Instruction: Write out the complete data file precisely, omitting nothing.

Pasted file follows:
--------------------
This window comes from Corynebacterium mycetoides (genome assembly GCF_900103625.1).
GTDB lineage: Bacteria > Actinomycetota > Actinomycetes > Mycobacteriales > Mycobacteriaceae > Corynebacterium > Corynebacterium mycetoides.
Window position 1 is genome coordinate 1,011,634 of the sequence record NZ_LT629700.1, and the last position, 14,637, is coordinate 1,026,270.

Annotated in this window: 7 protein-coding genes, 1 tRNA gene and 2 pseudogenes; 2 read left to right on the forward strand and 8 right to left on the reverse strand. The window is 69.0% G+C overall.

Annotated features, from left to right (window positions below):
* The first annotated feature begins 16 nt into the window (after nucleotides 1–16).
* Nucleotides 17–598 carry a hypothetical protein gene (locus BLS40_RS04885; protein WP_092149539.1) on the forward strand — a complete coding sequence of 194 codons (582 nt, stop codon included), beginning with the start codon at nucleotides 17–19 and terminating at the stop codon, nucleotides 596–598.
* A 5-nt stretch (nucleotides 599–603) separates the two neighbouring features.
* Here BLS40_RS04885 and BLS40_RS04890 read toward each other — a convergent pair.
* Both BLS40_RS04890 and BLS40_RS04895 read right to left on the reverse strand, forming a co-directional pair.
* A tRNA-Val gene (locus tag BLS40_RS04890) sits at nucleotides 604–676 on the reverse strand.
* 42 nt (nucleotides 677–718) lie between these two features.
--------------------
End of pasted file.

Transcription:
This window comes from Corynebacterium mycetoides (genome assembly GCF_900103625.1).
GTDB lineage: Bacteria > Actinomycetota > Actinomycetes > Mycobacteriales > Mycobacteriaceae > Corynebacterium > Corynebacterium mycetoides.
Window position 1 is genome coordinate 1,011,634 of the sequence record NZ_LT629700.1, and the last position, 14,637, is coordinate 1,026,270.

Annotated in this window: 7 protein-coding genes, 1 tRNA gene and 2 pseudogenes; 2 read left to right on the forward strand and 8 right to left on the reverse strand. The window is 69.0% G+C overall.

Annotated features, from left to right (window positions below):
* The first annotated feature begins 16 nt into the window (after nucleotides 1–16).
* Nucleotides 17–598 carry a hypothetical protein gene (locus BLS40_RS04885; protein WP_092149539.1) on the forward strand — a complete coding sequence of 194 codons (582 nt, stop codon included), beginning with the start codon at nucleotides 17–19 and terminating at the stop codon, nucleotides 596–598.
* A 5-nt stretch (nucleotides 599–603) separates the two neighbouring features.
* Here BLS40_RS04885 and BLS40_RS04890 read toward each other — a convergent pair.
* Both BLS40_RS04890 and BLS40_RS04895 read right to left on the reverse strand, forming a co-directional pair.
* A tRNA-Val gene (locus tag BLS40_RS04890) sits at nucleotides 604–676 on the reverse strand.
* 42 nt (nucleotides 677–718) lie between these two features.